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Dabbs v. Lombardi

United States District Court, W.D. Missouri, Central Division

July 9, 2019

BRANDON CURTIS DABBS, Plaintiff,
v.
GEORGE A. LOMBARDI, et al., Defendants.

          ORDER

          STEPHEN R. BOUGH UNITED STATES DISTRICT JUDGE

         Before the Court is Defendants Ausley, Barck, Boeckman, Conn, Dowd, Kohler, Ousley, Ozanich, Peterson, & Proctor's Motion to Dismiss Them from Plaintiff's Fourth Amended Complaint. (Doc. #109). For the following reasons the motion is granted in part and denied in part. The motion is granted to the extent Plaintiff brings Counts I, III, VI, VII, VIII, and IX against Defendant Corrections Officers in their official capacities and seeks money damages. The motion is granted to the extent Plaintiff brings Count VII against Defendant Corrections Officers in their individual capacities. Otherwise, the motion is denied.

         I. Legal Standard

         Defendants Mark Ausley, Jody Barck, Stefan Boeckman, Richard Conn, James Dowd, Craig Kohler, James Ousley, Levi Ozanich, Jerald Peterson, and Arthur Proctor (collectively “Defendant Corrections Officers”) bring the present motion to dismiss under Federal Rule of Civil Procedure 12(b)(6). Under Rule 12(b)(6), a court may dismiss a claim for “failure to state a claim upon which relief can be granted.” “To survive a motion to dismiss [for failure to state a claim], a complaint must contain sufficient factual matter, accepted as true, to state a claim to relief that is plausible on its face.” Ashcroft v. Iqbal, 556 U.S. 662, 678 (2009) (internal citations and quotation marks omitted) (quoting Bell Atlantic Corp. v. Twombly, 550 U.S. 544, 570 (2007)); Zink v. Lombardi, 783 F.3d 1089, 1098 (8th Cir. 2015). “A claim has facial plausibility when the plaintiff pleads factual content that allows the court to draw the reasonable inference that the defendant is liable for the misconduct alleged.” Ash v. Anderson Merchs., LLC, 799 F.3d 957, 960 (8th Cir. 2015) (internal citation quotation marks omitted) (quoting Iqbal, 556 U.S. at 678). The Court must accept all facts alleged in the complaint as true when deciding a motion to dismiss. See Data Mfg., Inc. v. United Parcel Serv., Inc., 557 F.3d 849, 851 (8th Cir. 2009) (noting “[t]he factual allegations of a complaint are assumed true and construed in favor of the plaintiff, even if it strikes a savvy judge that actual proof of those facts is improbable”).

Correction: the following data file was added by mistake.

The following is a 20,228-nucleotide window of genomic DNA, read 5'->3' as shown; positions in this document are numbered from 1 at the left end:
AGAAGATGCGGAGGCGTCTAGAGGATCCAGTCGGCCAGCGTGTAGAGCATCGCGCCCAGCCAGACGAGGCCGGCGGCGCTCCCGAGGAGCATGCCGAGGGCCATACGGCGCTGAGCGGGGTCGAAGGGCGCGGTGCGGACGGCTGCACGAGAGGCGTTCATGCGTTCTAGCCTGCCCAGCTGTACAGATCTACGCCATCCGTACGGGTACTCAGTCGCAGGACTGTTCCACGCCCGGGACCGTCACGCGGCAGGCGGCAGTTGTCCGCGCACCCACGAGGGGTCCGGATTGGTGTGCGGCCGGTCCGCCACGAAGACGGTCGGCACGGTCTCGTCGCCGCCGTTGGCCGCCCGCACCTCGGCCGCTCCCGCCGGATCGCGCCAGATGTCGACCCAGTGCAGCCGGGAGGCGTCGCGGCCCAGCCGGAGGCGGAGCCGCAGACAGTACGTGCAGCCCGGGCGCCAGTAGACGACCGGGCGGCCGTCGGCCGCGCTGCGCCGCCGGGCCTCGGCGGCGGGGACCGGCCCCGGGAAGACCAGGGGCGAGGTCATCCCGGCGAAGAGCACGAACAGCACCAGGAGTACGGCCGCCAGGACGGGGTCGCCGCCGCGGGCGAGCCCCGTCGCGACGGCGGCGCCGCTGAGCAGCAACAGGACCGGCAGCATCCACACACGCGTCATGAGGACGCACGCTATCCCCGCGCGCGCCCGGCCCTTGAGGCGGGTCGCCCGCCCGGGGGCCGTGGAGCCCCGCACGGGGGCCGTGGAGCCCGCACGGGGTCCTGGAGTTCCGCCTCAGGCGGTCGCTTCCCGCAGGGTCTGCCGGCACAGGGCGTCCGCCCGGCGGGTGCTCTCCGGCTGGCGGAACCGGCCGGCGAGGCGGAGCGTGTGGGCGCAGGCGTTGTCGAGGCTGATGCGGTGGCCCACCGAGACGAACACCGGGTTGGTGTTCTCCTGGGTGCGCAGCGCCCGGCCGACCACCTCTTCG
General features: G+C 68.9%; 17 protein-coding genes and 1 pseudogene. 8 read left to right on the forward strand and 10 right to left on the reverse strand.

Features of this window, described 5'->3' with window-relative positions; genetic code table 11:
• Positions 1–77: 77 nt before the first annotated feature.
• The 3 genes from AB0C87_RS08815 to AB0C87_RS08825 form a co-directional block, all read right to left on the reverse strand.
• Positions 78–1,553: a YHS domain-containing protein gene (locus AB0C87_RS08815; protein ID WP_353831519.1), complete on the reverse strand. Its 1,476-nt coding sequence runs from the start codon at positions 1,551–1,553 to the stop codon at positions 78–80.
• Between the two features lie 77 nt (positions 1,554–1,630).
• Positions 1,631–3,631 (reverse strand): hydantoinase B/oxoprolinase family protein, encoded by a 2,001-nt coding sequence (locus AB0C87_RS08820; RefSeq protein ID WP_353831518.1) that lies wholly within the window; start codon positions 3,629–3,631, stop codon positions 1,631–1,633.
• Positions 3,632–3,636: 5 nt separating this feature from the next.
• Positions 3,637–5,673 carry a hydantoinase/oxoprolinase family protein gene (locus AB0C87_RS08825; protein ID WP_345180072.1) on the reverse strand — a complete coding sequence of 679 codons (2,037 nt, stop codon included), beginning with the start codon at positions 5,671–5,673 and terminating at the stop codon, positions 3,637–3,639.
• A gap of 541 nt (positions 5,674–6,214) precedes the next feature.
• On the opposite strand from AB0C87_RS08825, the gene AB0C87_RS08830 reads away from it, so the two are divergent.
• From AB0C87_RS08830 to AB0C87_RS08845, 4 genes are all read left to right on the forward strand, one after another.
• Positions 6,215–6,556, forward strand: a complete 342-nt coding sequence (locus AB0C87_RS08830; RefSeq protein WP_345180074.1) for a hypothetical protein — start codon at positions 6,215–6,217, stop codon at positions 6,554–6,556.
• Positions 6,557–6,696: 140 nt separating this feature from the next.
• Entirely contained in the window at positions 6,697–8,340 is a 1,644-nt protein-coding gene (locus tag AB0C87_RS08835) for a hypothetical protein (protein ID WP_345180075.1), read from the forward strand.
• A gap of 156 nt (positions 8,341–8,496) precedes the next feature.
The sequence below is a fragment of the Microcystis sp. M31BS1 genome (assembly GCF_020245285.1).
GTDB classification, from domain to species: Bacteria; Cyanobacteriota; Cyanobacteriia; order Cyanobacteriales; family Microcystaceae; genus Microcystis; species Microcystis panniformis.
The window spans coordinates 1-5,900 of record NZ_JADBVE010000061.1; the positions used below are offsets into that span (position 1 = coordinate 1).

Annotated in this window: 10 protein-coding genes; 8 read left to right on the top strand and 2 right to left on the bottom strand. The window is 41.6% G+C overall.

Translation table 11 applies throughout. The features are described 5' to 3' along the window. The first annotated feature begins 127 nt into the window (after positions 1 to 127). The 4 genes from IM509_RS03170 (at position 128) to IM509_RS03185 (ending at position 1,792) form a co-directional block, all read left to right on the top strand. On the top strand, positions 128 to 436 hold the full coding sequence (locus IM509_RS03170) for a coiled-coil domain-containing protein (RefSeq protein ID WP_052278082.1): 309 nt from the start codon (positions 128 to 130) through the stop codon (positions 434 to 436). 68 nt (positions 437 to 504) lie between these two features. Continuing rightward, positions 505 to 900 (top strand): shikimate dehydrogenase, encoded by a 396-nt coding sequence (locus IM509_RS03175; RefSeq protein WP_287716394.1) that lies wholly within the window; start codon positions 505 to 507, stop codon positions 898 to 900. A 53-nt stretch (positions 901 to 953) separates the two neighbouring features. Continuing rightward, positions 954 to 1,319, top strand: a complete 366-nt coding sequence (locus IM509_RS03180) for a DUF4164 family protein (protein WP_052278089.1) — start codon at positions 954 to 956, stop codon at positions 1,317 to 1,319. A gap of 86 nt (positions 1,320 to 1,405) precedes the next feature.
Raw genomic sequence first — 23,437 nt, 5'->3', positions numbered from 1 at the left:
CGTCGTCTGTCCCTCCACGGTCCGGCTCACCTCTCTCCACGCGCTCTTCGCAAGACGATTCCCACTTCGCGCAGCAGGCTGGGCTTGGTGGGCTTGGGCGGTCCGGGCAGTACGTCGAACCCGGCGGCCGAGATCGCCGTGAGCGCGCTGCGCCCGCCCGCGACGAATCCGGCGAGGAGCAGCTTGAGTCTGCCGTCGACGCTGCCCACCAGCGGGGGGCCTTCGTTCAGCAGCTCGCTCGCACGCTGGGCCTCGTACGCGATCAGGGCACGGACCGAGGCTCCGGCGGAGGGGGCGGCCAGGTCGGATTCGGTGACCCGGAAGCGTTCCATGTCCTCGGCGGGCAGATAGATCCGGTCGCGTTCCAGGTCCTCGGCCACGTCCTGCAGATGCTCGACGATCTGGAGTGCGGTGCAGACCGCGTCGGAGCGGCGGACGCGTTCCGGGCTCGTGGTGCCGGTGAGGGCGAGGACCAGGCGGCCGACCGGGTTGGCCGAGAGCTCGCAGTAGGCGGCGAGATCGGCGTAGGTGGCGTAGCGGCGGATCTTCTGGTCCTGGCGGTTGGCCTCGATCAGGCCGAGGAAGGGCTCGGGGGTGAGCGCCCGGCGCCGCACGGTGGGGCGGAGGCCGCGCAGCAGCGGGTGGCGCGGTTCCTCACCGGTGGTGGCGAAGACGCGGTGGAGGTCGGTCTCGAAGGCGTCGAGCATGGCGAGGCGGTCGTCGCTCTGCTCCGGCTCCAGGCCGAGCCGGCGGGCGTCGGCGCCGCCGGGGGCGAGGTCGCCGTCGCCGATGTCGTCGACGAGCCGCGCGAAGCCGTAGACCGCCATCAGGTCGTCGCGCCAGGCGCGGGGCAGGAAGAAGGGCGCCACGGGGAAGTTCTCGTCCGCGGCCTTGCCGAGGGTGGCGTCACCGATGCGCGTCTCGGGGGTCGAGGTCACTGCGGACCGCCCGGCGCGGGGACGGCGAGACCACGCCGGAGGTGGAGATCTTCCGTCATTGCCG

II. Background

         In his Fourth Amended Complaint (Doc. #95) Plaintiff Brandon Curtis Dabbs alleges the following facts, which the Court accepts as true in deciding Defendant Corrections Officers' motion. Data Mfg., 557 F.3d at 851. Plaintiff is an inmate at Jefferson City Correctional Center (“JCCC”). (Doc. #95, ¶ 1). At the time of the alleged events, Defendant Corrections Officers were Missouri Department of Corrections (“MDOC”) employees working at JCCC. (Doc. #95, ¶¶ 12-21). On March 12, 2016, “Plaintiff was forcibly catheterized” by certain co-defendants, [1]“with assistance by” Defendant Corrections Officers. (Doc. #95, ¶ 28). Defendant Corrections Officers “held Plaintiff down while a catheter was forced into his urethra ultimately causing trauma to the penis.” (Doc. #95, ¶¶ 12-21). “The catheterization was carried out without Plaintiff's consent and in violation of MDOC policies.” (Doc. #95, ¶ 29). “Plaintiff clearly and unequivocally stated that he did not want to be catheterized.” (Doc. #95, ¶ 42). Plaintiff's catheterization “was neither ordered nor necessary for the care and treatment of Plaintiff.” (Doc. #95, ¶ 32). The catheterization caused Plaintiff to “bleed profusely from his penis.” (Doc. #95, ¶ 53). “Upon removal of the improperly placed catheter, Plaintiff sustained traumatic injury to his penis.” (Doc. #95, ¶ 7). “Plaintiff was taken to a hospital where it was determined that the catheter had not been placed in his bladder.” (Doc. #95, ¶ 57).